September 3, 2014

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CO Etidrocal

(etidronate - calcium carbonate)

DIN (Drug Identification Number)


What side effects are possible with CO Etidrocal?

Many medications can cause side effects. A side effect is an unwanted response to a medication when it is taken in normal doses. Side effects can be mild or severe, temporary or permanent.

The side effects listed below are not experienced by everyone who takes this medication. If you are concerned about side effects, discuss the risks and benefits of this medication with your doctor.

The following side effects have been reported by at least 1% of people taking this medication. Many of these side effects can be managed, and some may go away on their own over time.

Contact your doctor if you experience these side effects and they are severe or bothersome. Your pharmacist may be able to advise you on managing side effects.

  • diarrhea
  • dizziness
  • flatulence
  • headache
  • heartburn
  • nausea

Although most of the side effects listed below don't happen very often, they could lead to serious problems if you do not seek medical attention.

Check with your doctor as soon as possible if any of the following side effects occur:

  • bone fractures, especially of the thigh bone
  • hives
  • skin rash or itching
  • swelling of the arms, face, legs, lips, throat, or tongue

Stop taking the medication and seek immediate medical attention if any of the following occur:

  • blood disorders with symptoms of bleeding, bruising and increased infection
  • pain and swelling of the tongue or esophagus (the tube connecting the mouth and stomach)
  • skin reactions (rash, sores, blisters) involving mucous membranes
  • worsening of asthma
  • worsening of stomach and intestinal ulcers

Some people may experience side effects other than those listed. Check with your doctor if you notice any symptom that worries you while you are taking this medication.

Are there any other precautions or warnings for CO Etidrocal?

Before you begin using a medication, be sure to inform your doctor of any medical conditions or allergies you may have, any medications you are taking, whether you are pregnant or breast-feeding, and any other significant facts about your health. These factors may affect how you should use this medication.


December 19, 2011

Health Canada has issued new restrictions concerning the use of etidronate - calcium carbonate. To read the full Health Canada Advisory, visit Health Canada's web site at

Dental procedures: A dental examination and any necessary dental procedures should be considered before you start treatment with etidronate-calcium if you have one of the following risk factors: cancer; chemotherapy, radiotherapy of the head or neck, treatment with corticosteroids, or dental problems or dental infections.

Gastrointestinal disorder: If you have a gastrointestinal disorder that makes you prone to diarrhea (for example colitis) you may experience increased frequency of bowel movements and diarrhea. Talk to your doctor.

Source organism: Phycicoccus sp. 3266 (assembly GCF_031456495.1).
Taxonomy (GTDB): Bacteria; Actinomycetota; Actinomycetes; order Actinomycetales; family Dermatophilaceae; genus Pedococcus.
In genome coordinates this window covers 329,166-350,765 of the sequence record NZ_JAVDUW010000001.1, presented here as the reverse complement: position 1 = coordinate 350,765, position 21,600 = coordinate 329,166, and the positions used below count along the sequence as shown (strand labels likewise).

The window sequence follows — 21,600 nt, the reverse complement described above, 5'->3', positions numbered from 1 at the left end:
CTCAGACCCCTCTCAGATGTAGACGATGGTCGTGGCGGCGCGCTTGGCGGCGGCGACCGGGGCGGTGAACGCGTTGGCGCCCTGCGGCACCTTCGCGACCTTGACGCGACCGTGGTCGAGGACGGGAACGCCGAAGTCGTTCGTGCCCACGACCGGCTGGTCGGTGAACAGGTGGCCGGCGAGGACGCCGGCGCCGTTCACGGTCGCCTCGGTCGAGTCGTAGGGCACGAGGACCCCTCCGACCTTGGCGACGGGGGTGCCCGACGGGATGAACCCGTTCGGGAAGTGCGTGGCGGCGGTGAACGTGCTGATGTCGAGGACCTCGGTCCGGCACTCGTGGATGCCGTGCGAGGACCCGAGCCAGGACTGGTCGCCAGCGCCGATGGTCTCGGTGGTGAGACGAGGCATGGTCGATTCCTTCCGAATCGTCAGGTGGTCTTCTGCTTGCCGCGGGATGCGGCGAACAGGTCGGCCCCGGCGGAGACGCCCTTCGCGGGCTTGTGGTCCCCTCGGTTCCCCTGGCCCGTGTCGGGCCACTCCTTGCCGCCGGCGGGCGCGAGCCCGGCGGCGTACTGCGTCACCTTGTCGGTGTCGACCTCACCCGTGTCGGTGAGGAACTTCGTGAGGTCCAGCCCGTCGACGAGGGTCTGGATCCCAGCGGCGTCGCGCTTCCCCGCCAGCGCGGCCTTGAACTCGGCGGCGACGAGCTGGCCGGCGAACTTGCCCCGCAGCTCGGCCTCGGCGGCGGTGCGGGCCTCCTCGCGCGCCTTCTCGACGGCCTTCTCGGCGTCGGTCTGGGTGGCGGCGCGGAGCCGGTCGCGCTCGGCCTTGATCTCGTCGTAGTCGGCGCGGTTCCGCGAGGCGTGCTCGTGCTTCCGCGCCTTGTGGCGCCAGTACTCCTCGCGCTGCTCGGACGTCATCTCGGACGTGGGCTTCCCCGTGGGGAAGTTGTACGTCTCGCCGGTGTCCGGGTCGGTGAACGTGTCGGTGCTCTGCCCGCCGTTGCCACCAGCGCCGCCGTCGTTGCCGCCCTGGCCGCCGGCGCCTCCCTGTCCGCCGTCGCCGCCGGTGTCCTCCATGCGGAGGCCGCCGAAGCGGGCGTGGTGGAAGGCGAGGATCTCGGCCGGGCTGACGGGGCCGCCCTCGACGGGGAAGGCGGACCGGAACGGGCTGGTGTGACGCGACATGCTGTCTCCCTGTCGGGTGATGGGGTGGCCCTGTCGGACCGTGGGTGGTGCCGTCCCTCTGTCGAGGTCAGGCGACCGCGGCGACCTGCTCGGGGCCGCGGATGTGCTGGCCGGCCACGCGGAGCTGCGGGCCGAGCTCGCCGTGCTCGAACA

Kidney function: People with reduced kidney function or a history of kidney stones should be closely monitored by their doctor while taking this medication.

Pregnancy: This medication should not be used during pregnancy. If you become pregnant while taking this medication, contact your doctor immediately.

Breast-feeding: It is not known whether etidronate is excreted in human milk. It is not intended for use during breast-feeding. If you are a breast-feeding mother and are taking etidronate, it may affect your baby. Talk to you doctor about whether you should continue breast-feeding.

Children: The safety and effectiveness of using this medication have not been established for children.

What other drugs could interact with CO Etidrocal?

There may be an interaction between the etidronate (first 14 days) portion of etidronate - calcium and any of the following:

  • antacids taken within 2 hours of taking etidronate
  • calcium supplements taken within 2 hours of taking etidronate
  • magnesium-containing products (such as laxatives) taken within 2 hours of taking etidronate
  • vitamins containing minerals such as calcium, iron, and magnesium taken within 2 hours of taking etidronate

There may be an interaction between etidronate - calcium and any of the following:

  • demeclocycline
  • minocycline
  • quinolones (e.g., ciprofloxacin, ofloxacin)
  • sodium polystyrene sulfonate
  • tetracycline
  • warfarin

If you are taking any of these medications, speak with your doctor or pharmacist. Depending on your specific circumstances, your doctor may want you to:

  • stop taking one of the medications,
  • change one of the medications to another,
  • change how you are taking one or both of the medications, or
  • leave everything as is.

An interaction between two medications does not always mean that you must stop taking one of them. Speak to your doctor about how any drug interactions are being managed or should be managed.

Medications other than those listed above may interact with this medication. Tell your doctor or prescriber about all prescription, over-the-counter (non-prescription), and herbal medications you are taking. Also tell them about any supplements you take. Since caffeine, alcohol, the nicotine from cigarettes, or street drugs can affect the action of many medications, you should let your prescriber know if you use them.

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